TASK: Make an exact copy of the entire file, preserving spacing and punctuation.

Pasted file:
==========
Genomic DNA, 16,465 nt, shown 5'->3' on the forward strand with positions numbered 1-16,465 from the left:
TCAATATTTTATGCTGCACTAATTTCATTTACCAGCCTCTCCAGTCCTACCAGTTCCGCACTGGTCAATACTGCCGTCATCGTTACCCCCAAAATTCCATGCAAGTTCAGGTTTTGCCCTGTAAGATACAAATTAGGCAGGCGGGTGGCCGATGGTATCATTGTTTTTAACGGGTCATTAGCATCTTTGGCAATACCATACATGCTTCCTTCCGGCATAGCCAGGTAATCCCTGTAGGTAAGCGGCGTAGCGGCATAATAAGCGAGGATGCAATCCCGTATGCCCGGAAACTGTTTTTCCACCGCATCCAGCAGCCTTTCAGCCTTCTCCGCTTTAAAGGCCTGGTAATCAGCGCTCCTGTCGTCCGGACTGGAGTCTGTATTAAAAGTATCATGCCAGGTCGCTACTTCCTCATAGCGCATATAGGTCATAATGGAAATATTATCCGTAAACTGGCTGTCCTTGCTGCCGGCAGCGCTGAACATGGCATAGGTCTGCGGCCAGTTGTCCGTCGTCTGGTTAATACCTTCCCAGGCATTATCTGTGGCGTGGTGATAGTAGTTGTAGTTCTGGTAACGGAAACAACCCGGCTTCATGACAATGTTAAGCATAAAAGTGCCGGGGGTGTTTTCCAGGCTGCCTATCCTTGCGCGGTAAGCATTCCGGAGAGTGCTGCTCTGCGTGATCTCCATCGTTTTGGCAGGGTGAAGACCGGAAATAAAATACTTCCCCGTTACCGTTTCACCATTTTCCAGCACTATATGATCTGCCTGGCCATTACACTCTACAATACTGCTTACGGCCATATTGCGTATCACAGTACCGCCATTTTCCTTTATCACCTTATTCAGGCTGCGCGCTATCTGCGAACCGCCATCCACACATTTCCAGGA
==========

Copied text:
Genomic DNA, 16,465 nt, shown 5'->3' on the forward strand with positions numbered 1-16,465 from the left:
TCAATATTTTATGCTGCACTAATTTCATTTACCAGCCTCTCCAGTCCTACCAGTTCCGCACTGGTCAATACTGCCGTCATCGTTACCCCCAAAATTCCATGCAAGTTCAGGTTTTGCCCTGTAAGATACAAATTAGGCAGGCGGGTGGCCGATGGTATCATTGTTTTTAACGGGTCATTAGCATCTTTGGCAATACCATACATGCTTCCTTCCGGCATAGCCAGGTAATCCCTGTAGGTAAGCGGCGTAGCGGCATAATAAGCGAGGATGCAATCCCGTATGCCCGGAAACTGTTTTTCCACCGCATCCAGCAGCCTTTCAGCCTTCTCCGCTTTAAAGGCCTGGTAATCAGCGCTCCTGTCGTCCGGACTGGAGTCTGTATTAAAAGTATCATGCCAGGTCGCTACTTCCTCATAGCGCATATAGGTCATAATGGAAATATTATCCGTAAACTGGCTGTCCTTGCTGCCGGCAGCGCTGAACATGGCATAGGTCTGCGGCCAGTTGTCCGTCGTCTGGTTAATACCTTCCCAGGCATTATCTGTGGCGTGGTGATAGTAGTTGTAGTTCTGGTAACGGAAACAACCCGGCTTCATGACAATGTTAAGCATAAAAGTGCCGGGGGTGTTTTCCAGGCTGCCTATCCTTGCGCGGTAAGCATTCCGGAGAGTGCTGCTCTGCGTGATCTCCATCGTTTTGGCAGGGTGAAGACCGGAAATAAAATACTTCCCCGTTACCGTTTCACCATTTTCCAGCACTATATGATCTGCCTGGCCATTACACTCTACAATACTGCTTACGGCCATATTGCGTATCACAGTACCGCCATTTTCCTTTATCACCTTATTCAGGCTGCGCGCTATCTGCGAACCGCCATCCACACATTTCCAGGA